authentication_algorithm hmac_sha1;
	compression_algorithm deflate;
}

log info;

mode_cfg {
	auth_source system;
	conf_source local;
	accounting system;
	network4 10.44.0.0;
	netmask4 255.255.255.255;
}

This is a fairly typical configuration, but there are a few things worth noting:

First, we’ve carefully chosen our natt_keepalive value, which is the frequency at which our server sends UDP keepalive packets. When our client connects through a NAT, the NAT allocates a public-facing UDP port to receive packets from our server. If no packets are received within a specific timeout, the NAT reclaims that port for allocation to other clients.

So we have a tradeoff: if our keepalive is too short, we waste battery by sending unnecessary keepalive packets; if it’s too long, the port will be reclaimed by the NAT, disconnecting us. To help figure out the best tradeoff, I wrote a tool to empirically derive UDP NAT timeouts, and found these values for popular carrier networks:

Network UDP NAT timeout
Verizon 4G LTE 60 sec
T-Mobile HSDPA 90 sec
AT&T HSDPA 120 sec

(When setting the natt_keepalive value for a T-Mobile device, I halved the timeout to give plenty of headroom, which explains the 45 sec value above.)

Second, it’s important to note that we’ve strictly limited the acceptable algorithms and key sizes for both IKE phases 1 and 2 to the strongest that ICS supports. Based on NIST recomendations, AES-256 should be strong enough to protect data beyond 2030, but 1024-bit asymmetric keys and SHA-1 hashes aren’t nearly as robust. If you’re building Android yourself, you could include stronger Diffie-Hellman groups and hashing algorithms.

Next, let’s add a NAT on the server so our Android device can reach the Internet when connected. We need to enable IPv4 forwarding, and create a Source NAT for all non-ESP traffic leaving the server:

# echo 1 > /proc/sys/net/ipv4/ip_forward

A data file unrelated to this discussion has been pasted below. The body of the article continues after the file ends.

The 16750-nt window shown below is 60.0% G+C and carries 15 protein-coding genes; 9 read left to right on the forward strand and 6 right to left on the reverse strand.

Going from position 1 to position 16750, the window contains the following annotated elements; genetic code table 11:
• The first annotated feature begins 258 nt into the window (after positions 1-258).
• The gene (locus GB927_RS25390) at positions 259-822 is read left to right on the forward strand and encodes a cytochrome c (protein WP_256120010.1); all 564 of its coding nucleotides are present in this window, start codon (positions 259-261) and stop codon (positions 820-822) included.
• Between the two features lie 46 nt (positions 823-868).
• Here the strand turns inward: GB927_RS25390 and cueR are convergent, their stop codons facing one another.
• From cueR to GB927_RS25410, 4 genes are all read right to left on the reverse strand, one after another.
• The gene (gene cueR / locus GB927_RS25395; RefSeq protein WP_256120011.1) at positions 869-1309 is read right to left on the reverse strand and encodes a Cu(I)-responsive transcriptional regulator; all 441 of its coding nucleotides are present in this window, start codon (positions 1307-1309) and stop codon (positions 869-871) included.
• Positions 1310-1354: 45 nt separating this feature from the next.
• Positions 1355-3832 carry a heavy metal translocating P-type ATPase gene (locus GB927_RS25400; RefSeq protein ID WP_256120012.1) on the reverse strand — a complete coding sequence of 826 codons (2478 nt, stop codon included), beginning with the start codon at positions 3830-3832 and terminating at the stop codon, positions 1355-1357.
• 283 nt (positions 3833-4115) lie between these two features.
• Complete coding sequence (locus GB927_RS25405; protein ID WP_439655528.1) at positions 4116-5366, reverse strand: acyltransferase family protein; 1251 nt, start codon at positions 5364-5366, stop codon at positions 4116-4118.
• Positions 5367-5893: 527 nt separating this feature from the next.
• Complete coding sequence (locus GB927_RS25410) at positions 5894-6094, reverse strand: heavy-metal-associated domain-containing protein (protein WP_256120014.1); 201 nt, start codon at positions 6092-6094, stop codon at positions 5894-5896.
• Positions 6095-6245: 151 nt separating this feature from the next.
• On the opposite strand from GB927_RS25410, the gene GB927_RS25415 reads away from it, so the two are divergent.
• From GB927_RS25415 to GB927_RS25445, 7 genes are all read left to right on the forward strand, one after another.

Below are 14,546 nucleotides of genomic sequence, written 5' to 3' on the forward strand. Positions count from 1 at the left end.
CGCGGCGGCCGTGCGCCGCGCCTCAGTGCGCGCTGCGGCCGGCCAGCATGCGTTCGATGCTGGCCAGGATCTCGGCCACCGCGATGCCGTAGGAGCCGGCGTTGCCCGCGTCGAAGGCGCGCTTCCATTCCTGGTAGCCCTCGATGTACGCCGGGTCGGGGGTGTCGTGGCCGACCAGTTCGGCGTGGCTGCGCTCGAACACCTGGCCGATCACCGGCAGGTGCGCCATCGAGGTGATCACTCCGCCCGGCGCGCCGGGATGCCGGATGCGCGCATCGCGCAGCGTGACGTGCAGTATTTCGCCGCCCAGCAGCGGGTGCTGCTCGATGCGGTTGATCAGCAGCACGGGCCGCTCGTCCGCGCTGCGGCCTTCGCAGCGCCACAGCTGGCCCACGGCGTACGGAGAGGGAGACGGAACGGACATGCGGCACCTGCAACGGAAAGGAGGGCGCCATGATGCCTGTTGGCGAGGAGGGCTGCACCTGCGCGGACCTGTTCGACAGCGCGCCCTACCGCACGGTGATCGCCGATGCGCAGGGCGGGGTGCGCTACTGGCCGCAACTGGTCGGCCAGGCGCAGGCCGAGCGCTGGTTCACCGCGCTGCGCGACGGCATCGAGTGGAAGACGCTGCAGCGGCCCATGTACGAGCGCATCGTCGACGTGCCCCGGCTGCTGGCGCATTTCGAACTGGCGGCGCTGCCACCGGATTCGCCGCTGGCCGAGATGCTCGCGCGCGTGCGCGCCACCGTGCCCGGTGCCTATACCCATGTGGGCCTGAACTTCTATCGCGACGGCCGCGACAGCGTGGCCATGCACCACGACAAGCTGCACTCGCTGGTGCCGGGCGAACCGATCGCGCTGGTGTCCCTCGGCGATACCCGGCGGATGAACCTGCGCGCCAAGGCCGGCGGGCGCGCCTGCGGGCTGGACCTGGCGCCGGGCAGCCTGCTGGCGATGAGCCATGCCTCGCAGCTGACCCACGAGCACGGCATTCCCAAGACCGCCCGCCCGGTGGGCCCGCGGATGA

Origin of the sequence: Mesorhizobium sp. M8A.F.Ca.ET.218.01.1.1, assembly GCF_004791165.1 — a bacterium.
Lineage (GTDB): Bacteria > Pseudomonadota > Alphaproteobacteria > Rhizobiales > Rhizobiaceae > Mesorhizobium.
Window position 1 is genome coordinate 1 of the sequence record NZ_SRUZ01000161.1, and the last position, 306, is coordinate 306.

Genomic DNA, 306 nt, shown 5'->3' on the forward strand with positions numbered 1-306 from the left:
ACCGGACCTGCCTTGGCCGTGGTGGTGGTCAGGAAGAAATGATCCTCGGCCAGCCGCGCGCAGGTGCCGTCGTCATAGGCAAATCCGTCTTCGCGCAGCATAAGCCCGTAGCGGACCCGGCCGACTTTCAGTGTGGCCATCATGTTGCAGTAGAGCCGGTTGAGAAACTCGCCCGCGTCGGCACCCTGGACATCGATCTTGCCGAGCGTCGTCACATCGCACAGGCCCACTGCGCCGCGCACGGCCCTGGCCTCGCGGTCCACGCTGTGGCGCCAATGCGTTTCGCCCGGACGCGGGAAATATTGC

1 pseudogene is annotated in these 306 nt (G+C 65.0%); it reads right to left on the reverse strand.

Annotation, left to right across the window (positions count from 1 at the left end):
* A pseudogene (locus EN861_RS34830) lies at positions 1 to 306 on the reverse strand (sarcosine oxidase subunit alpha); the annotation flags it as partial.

# iptables -t nat -A POSTROUTING ! -p esp -o eth0 -j SNAT --to-source 106.187.34.245

And let’s create a local user account for racoon to authenticate against:

# useradd -s /sbin/nologin setec
# passwd setec

Finally, let’s restart racoon to pick up our config changes:

# /etc/init.d/racoon restart

Configuring phone

Now that our server is ready, we can configure our Android device. First let’s push the myphone.p12 bundle we created earlier:

adb push myphone.p12 /sdcard

Then we can import the bundle using Settings > Security > Install from storage. You should confirm that it shows the client key, client certificate, and CA certificate we packed earlier.

Next let’s configure the VPN client in Settings > More > VPN. Our VPN type is “IPsec Xauth RSA”, and we’ll use the client and CA certificates we just installed. You’ll also want to configure a trusted DNS server under advanced options. (Otherwise Android will use the DNS server obtained from the local network, which could live in a non-routable private network.)

Finally, we can connect to the VPN with the username and password we defined earlier.

Final notes

Configuring a certificate-based IPsec VPN is complex, and error messages along the way can be cryptic and frustrating, but hopefully this guide is enough to help you get a VPN server running.

Along the way, I found the L2TP/IPsec Gentoo wiki guide to be helpful, including commands for generating Android-compatible certificates, and details on configuring SNAT. Also an excellent summary of key length recommendations, citing references from NIST and others.

If you’re interested in lower-level details, the IPsec HOWTO has sections on kernel configuration and racoon, and generating X.509 certificates.